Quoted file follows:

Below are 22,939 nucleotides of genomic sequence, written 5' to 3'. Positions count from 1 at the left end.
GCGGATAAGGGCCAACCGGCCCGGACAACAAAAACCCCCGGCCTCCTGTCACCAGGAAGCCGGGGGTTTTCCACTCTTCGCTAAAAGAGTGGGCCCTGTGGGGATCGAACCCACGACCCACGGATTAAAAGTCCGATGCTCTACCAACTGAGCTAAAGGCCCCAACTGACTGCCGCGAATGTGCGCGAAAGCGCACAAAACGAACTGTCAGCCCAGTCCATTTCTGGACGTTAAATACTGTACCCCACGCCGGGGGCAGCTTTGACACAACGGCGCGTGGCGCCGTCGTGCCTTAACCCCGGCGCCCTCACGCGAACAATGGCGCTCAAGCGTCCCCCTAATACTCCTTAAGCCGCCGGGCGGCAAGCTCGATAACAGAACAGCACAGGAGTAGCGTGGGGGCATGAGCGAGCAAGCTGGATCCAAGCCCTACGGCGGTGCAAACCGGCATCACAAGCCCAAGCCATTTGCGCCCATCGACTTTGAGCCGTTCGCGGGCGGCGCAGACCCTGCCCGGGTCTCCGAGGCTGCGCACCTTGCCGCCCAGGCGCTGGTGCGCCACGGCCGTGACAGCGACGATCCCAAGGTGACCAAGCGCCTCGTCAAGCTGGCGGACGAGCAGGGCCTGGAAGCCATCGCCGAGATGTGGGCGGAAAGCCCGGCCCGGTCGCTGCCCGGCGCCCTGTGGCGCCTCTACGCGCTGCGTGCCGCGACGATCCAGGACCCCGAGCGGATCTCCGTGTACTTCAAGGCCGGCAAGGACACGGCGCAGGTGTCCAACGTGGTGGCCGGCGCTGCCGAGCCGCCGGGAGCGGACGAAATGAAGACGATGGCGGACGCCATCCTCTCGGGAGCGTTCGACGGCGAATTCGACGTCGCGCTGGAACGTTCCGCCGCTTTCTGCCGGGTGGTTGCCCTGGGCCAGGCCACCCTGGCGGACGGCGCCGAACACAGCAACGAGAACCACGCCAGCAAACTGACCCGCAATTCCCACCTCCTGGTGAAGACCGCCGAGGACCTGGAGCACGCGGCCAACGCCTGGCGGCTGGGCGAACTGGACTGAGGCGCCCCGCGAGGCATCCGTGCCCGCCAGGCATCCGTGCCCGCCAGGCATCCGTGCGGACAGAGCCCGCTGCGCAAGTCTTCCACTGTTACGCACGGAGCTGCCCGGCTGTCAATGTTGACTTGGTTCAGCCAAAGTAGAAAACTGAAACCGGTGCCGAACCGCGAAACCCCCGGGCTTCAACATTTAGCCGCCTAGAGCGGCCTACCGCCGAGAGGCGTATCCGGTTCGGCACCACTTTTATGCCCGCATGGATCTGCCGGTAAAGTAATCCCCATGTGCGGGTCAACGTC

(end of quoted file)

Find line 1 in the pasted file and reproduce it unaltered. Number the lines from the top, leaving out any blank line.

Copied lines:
Below are 22,939 nucleotides of genomic sequence, written 5' to 3'. Positions count from 1 at the left end.